by Locker Room contributor
Roy, I don’t want to muddle the issue with these adjacent concerns. Best as I can tell, the groups that would receive the money would not be positioned to legalize prostitution. Therefore, it would be a quite legitimate concern if the recipient organizations ? given the scenario you describe for illegal prostitution ? implicitly or explicitly encourage prostitution.
As for your concerns, I don’t know how much of an effect on AIDS the legalization of prostitution would have ? I presume you’re speaking here, as opposed to the Third World ? but I suspect legalization would introduce new ways for the federal and state governments to meddle, just as legalized alcohol brought about exorbitant prices for spiced rum. I think furthermore that you would see an increase in prostitution “sales” even if regulations require frequent testing for AIDS. My undestanding is that one can have the HIV virus for some period of time before it will show up on the test. Furthermore, the high prices sure to brought about by legalization (and the inevitable federal regulation thereof) would surely also encourage finding illegal substitutes. One might also surmise that a “taste” for prostitutes encouraged by the legalization of it could serve like an “enabling drug” for some johns, who would seek out more dangerous, illegal activities. Basically, I don’t know how all those effects (and others that I haven’t thought of) would work together, and whether they would tend to reduce or increase the spread of AIDS.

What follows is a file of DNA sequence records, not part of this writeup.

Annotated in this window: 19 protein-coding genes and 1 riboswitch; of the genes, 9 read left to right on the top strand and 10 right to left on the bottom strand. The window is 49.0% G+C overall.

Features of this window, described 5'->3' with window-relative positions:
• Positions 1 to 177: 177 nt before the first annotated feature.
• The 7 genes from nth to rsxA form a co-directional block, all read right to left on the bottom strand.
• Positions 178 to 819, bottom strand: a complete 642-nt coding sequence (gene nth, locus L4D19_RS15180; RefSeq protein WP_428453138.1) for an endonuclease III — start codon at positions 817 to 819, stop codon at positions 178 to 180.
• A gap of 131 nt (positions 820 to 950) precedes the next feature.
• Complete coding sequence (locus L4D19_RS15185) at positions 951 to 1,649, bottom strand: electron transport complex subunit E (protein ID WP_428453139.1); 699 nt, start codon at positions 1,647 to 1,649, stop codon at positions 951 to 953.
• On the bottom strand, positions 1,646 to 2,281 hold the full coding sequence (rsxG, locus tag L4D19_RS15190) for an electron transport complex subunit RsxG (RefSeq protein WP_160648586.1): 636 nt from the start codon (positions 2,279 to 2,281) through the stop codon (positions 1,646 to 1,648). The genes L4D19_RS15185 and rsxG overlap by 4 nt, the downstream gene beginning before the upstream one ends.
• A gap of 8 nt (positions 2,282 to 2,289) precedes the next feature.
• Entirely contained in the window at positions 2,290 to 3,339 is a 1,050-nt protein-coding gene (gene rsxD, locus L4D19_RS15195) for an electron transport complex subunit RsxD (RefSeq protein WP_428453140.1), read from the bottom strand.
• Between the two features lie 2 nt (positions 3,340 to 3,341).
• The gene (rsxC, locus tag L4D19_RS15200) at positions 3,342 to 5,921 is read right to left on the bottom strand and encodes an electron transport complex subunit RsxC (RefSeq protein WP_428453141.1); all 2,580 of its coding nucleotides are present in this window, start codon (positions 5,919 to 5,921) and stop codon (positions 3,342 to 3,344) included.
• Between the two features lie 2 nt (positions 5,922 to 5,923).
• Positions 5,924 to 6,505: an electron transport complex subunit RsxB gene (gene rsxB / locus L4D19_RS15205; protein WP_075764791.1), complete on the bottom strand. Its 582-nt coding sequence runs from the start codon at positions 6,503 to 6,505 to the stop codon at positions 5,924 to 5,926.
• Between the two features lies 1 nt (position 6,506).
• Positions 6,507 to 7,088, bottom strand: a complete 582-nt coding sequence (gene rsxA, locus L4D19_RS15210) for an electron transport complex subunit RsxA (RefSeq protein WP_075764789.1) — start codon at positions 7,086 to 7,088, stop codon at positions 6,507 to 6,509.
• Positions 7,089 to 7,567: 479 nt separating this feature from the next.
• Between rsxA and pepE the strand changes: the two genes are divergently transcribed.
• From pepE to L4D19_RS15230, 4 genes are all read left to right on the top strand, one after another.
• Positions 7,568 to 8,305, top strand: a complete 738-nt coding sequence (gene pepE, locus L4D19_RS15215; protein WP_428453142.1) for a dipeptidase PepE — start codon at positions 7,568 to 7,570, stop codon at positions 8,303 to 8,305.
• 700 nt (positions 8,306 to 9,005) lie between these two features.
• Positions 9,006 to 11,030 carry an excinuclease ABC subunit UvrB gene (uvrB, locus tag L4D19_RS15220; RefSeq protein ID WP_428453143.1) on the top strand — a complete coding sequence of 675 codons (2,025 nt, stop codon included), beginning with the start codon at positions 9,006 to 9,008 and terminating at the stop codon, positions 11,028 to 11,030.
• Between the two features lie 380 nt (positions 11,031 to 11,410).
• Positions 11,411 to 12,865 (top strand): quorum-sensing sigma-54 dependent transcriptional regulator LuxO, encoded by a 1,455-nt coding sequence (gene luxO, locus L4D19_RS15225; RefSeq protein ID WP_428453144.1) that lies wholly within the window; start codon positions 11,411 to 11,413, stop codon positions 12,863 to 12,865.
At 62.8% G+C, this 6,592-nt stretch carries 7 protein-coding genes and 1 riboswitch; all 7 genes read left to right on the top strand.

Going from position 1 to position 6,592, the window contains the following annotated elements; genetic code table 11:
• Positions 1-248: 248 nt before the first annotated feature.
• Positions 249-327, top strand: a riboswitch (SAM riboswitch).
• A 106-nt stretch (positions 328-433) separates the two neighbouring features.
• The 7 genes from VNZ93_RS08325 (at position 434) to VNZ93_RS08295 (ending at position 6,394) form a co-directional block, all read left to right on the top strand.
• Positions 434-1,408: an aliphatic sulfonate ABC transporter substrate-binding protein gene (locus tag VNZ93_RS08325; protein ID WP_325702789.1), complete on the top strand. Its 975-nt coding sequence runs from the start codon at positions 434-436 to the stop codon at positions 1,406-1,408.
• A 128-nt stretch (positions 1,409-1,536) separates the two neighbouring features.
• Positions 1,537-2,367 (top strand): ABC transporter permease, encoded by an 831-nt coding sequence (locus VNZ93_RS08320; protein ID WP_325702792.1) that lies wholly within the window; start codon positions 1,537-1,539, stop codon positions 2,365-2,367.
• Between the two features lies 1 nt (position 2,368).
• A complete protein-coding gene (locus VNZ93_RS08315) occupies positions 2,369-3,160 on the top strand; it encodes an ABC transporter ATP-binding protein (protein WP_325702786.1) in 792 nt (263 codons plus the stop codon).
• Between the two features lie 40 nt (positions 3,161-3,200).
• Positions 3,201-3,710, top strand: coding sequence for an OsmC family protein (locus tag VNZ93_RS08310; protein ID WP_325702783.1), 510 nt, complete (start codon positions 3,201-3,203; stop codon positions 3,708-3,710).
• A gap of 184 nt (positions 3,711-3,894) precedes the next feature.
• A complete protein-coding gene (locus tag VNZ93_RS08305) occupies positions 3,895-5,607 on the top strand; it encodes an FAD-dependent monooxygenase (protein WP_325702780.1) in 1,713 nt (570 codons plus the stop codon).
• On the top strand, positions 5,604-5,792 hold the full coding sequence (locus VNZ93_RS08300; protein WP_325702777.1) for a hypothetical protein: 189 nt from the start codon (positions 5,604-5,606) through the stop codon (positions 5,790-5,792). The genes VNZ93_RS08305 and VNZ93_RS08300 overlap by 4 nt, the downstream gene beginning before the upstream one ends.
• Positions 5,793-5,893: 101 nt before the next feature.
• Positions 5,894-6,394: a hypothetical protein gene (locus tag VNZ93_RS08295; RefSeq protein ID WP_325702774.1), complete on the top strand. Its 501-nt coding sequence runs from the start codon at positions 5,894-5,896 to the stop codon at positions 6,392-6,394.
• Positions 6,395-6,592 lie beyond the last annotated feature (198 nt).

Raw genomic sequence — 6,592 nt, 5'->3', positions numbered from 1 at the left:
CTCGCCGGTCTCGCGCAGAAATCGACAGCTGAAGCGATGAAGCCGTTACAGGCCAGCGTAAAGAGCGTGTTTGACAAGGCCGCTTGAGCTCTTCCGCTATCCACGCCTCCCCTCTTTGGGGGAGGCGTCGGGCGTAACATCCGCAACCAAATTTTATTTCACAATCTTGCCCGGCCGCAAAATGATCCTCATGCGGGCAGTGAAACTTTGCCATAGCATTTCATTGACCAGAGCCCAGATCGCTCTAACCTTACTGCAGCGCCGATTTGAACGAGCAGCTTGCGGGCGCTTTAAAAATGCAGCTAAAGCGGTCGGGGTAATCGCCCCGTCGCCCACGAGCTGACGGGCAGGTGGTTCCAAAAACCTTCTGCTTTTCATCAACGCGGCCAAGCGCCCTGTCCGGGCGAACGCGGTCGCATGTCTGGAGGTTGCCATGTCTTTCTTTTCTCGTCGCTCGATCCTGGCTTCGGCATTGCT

As for sending money coerced from us by the federal government to fight AIDS, I would rather have the government get out of the business of charity altogether and allow private individuals the wherewithal to decide how to allocate their own resources to charity and other endeavors. I believe recent history shows that individuals, when given greater command over their own resources, tend to be very charitable. Although I imagine Planned Parenthood would object to their choices, too.